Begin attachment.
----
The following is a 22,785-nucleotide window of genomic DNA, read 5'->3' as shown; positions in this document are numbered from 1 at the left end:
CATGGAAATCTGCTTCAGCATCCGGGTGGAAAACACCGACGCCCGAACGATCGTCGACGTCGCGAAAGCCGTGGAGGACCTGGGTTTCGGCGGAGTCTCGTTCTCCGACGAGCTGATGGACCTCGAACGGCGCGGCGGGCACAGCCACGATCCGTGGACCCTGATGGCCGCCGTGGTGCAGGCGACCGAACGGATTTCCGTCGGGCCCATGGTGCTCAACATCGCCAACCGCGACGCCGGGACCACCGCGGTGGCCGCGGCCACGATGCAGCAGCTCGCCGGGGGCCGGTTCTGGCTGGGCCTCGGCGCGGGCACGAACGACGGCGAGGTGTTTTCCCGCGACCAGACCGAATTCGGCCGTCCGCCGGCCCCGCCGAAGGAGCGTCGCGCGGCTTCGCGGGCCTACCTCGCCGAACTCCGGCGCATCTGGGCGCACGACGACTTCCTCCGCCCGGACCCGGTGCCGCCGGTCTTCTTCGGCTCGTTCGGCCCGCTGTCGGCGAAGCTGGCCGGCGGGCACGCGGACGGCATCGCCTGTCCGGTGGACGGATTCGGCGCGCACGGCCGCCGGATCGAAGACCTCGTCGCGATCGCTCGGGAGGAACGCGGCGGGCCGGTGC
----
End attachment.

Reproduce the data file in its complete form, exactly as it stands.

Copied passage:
The following is a 22,785-nucleotide window of genomic DNA, read 5'->3' as shown; positions in this document are numbered from 1 at the left end:
CATGGAAATCTGCTTCAGCATCCGGGTGGAAAACACCGACGCCCGAACGATCGTCGACGTCGCGAAAGCCGTGGAGGACCTGGGTTTCGGCGGAGTCTCGTTCTCCGACGAGCTGATGGACCTCGAACGGCGCGGCGGGCACAGCCACGATCCGTGGACCCTGATGGCCGCCGTGGTGCAGGCGACCGAACGGATTTCCGTCGGGCCCATGGTGCTCAACATCGCCAACCGCGACGCCGGGACCACCGCGGTGGCCGCGGCCACGATGCAGCAGCTCGCCGGGGGCCGGTTCTGGCTGGGCCTCGGCGCGGGCACGAACGACGGCGAGGTGTTTTCCCGCGACCAGACCGAATTCGGCCGTCCGCCGGCCCCGCCGAAGGAGCGTCGCGCGGCTTCGCGGGCCTACCTCGCCGAACTCCGGCGCATCTGGGCGCACGACGACTTCCTCCGCCCGGACCCGGTGCCGCCGGTCTTCTTCGGCTCGTTCGGCCCGCTGTCGGCGAAGCTGGCCGGCGGGCACGCGGACGGCATCGCCTGTCCGGTGGACGGATTCGGCGCGCACGGCCGCCGGATCGAAGACCTCGTCGCGATCGCTCGGGAGGAACGCGGCGGGCCGGTGC